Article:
To quote Los Angeles Times critic David Pagel Frank Bowling’s “gritty razzle-dazzle makes for paintings that are hard-won and light-handed, at once rough around the edges and lyrical. Peppered with just the right mix of discipline and delight, Bowling’s loaded canvases knock your socks off while setting pleasant reveries adrift in your head.”
Frank has worked in Peacock Yard since the 1980’s and enjoys working in his modest space at no.12. Frank and his textile artist wife Rachel Scott have the creative energy and productivity of people in their twenties and together make a formidable and inspiring team.
Bowling began his career at the Royal College of Art after moving from his native British Guyana to London in 1953. During his time at the RCA, he studied alongside David Hockney and Peter Blake and became involved in the British Pop Movement of the 1950’s and 1960’s. Aided by a Guggenheim Fellowship, Bowling moved to New York in 1966. It was during these formative American years that the artist produced his celebrated Map Paintings. These quasi abstract works were emblematic of the artist’s shift from figuration to a distinctly new, abstract territory.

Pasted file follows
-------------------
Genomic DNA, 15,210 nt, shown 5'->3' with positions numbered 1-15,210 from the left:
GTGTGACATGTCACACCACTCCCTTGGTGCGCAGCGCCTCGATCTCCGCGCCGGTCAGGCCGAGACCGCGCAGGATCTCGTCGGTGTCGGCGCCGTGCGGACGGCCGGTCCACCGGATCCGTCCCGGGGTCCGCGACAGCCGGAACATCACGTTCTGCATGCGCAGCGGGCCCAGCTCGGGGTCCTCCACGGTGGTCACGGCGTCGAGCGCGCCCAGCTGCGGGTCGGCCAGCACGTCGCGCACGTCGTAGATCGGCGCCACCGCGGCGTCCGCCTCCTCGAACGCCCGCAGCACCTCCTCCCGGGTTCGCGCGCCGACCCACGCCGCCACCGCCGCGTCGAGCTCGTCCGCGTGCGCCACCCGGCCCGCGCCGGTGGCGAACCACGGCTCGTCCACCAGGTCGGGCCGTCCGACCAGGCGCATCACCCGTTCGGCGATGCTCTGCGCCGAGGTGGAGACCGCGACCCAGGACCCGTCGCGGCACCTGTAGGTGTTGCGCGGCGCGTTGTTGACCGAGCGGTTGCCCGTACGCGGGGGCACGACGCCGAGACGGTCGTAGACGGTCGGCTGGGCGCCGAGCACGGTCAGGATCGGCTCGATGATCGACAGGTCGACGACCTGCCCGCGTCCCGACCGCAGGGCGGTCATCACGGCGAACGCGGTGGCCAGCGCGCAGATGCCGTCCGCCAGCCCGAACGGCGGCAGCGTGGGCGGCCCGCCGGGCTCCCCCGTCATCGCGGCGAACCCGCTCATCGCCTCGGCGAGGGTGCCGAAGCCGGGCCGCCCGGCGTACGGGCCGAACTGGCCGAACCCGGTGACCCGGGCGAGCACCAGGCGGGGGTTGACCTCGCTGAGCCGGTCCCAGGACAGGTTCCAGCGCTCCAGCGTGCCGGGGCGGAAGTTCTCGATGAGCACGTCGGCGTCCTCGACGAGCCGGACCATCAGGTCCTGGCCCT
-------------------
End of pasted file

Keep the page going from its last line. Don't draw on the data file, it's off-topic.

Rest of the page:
Having achieved recognition later in his life in the form of Royal Academy membership 2005, an OBE in 2008, the publication of a Royal Academy Monograph in 2011 and a solo display at Tate Britain in 2012, Frank now enjoys representation by a British gallery based in Shoreditch. Frank’s dealer feels that although Frank has a stunning historical body of work that is now more relevant to contemporary painting in 2015 than ever. He is also producing some of his best work now in his eighties.